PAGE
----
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Identifier 000364387
Title Expression of programmed death-1(PD-1) and PD-1 ligands in human and murine tissue and their role immunological tolerance
Alternative Title Έκφραση του PD-1 και των συνθετών του (PD-1Ligands) σε ιστούς ανθρώπου και ποντικών και ρόλος στην ανοσολογική ανοχή.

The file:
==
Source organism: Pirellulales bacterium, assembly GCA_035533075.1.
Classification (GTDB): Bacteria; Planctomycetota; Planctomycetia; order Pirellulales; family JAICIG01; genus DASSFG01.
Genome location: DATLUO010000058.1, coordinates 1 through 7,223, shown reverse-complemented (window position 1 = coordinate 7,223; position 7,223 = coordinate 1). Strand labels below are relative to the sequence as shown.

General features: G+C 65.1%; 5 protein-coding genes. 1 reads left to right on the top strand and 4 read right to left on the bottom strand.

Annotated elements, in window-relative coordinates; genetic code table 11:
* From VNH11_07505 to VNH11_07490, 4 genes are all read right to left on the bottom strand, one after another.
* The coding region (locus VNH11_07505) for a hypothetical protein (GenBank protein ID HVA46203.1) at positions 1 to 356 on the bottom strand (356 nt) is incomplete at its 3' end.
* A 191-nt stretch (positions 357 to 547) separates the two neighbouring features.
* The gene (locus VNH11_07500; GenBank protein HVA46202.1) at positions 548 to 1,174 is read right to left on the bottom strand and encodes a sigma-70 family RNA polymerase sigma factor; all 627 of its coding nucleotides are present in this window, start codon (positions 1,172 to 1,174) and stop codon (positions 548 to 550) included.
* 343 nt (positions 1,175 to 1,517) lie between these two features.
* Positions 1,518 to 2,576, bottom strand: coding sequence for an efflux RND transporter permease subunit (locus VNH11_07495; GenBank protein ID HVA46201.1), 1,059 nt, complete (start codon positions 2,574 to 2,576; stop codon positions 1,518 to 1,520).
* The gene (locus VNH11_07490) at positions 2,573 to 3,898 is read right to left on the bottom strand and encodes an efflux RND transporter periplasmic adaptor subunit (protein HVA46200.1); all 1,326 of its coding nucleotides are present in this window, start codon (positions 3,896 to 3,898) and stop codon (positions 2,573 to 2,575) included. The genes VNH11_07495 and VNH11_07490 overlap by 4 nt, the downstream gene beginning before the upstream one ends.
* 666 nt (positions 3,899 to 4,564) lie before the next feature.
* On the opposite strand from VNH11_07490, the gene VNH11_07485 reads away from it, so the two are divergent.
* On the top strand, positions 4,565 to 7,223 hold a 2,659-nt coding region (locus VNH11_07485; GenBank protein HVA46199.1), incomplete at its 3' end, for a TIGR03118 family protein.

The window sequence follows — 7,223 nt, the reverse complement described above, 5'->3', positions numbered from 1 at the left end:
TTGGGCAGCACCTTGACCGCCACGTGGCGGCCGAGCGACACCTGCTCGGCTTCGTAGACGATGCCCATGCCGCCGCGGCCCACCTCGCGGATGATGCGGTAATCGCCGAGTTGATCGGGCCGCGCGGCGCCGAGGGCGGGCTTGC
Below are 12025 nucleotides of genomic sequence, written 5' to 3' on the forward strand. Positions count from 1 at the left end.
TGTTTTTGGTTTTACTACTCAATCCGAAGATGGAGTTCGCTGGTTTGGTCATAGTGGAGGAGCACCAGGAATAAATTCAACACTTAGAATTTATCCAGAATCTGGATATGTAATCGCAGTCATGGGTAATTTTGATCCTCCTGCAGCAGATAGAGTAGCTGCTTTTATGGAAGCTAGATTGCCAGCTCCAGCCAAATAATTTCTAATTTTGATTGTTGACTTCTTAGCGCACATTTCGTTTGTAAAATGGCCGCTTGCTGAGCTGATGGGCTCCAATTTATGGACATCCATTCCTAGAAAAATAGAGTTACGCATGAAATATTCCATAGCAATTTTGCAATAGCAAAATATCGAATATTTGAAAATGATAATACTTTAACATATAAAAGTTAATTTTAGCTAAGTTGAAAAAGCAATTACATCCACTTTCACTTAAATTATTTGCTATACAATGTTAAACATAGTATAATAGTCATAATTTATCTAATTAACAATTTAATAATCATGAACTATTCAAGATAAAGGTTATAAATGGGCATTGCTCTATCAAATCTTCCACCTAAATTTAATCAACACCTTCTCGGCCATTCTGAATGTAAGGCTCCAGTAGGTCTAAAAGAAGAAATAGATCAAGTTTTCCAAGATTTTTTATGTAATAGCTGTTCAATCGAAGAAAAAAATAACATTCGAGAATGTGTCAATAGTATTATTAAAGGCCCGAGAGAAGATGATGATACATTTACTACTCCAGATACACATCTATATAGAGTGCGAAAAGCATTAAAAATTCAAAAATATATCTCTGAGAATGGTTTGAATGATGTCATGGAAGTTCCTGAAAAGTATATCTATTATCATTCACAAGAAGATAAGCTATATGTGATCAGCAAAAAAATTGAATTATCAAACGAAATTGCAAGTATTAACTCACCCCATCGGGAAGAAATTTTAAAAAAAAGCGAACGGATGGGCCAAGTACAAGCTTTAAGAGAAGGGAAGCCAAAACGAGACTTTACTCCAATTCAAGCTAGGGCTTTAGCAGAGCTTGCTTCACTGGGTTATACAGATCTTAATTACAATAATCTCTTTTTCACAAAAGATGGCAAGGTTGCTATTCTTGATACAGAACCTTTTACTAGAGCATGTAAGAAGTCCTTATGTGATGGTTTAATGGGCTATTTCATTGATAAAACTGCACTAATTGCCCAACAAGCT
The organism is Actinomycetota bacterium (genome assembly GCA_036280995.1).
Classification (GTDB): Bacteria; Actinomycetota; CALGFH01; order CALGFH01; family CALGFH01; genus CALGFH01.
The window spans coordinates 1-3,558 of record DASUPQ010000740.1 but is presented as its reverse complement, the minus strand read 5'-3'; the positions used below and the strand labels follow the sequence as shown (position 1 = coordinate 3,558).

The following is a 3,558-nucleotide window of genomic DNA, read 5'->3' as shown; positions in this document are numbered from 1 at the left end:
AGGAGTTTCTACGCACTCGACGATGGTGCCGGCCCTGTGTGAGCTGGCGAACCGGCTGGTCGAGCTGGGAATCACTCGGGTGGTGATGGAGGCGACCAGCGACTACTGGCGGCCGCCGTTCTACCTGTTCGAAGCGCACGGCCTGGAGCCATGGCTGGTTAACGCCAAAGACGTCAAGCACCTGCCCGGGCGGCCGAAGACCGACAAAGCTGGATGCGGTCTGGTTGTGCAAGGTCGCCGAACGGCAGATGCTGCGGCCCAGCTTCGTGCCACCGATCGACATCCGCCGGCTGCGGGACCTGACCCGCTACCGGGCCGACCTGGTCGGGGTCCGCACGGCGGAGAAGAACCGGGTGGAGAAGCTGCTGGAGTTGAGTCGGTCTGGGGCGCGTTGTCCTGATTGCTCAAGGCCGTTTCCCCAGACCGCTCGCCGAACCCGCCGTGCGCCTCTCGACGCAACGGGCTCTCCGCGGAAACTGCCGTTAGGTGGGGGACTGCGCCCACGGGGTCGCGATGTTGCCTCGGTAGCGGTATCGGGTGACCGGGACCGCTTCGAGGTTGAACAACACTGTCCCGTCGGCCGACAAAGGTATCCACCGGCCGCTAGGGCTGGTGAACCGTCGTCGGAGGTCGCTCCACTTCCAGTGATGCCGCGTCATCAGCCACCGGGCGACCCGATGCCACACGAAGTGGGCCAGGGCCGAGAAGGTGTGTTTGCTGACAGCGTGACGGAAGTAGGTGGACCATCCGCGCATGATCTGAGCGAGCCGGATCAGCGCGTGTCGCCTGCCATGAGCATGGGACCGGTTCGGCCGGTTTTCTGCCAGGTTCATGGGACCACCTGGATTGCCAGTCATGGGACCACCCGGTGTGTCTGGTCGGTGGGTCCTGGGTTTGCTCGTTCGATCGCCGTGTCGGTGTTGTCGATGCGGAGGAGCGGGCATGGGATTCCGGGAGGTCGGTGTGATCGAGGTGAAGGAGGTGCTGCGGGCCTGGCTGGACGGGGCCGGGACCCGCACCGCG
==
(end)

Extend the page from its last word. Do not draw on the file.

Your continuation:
Author Μπερτσιάς, Γεώργιος Κ
Thesis advisor Μπούμπας, Δημήτριος
Reviewer Μαμαλάκη, Κλεάνθη
Καρδάσης, Δημήτριος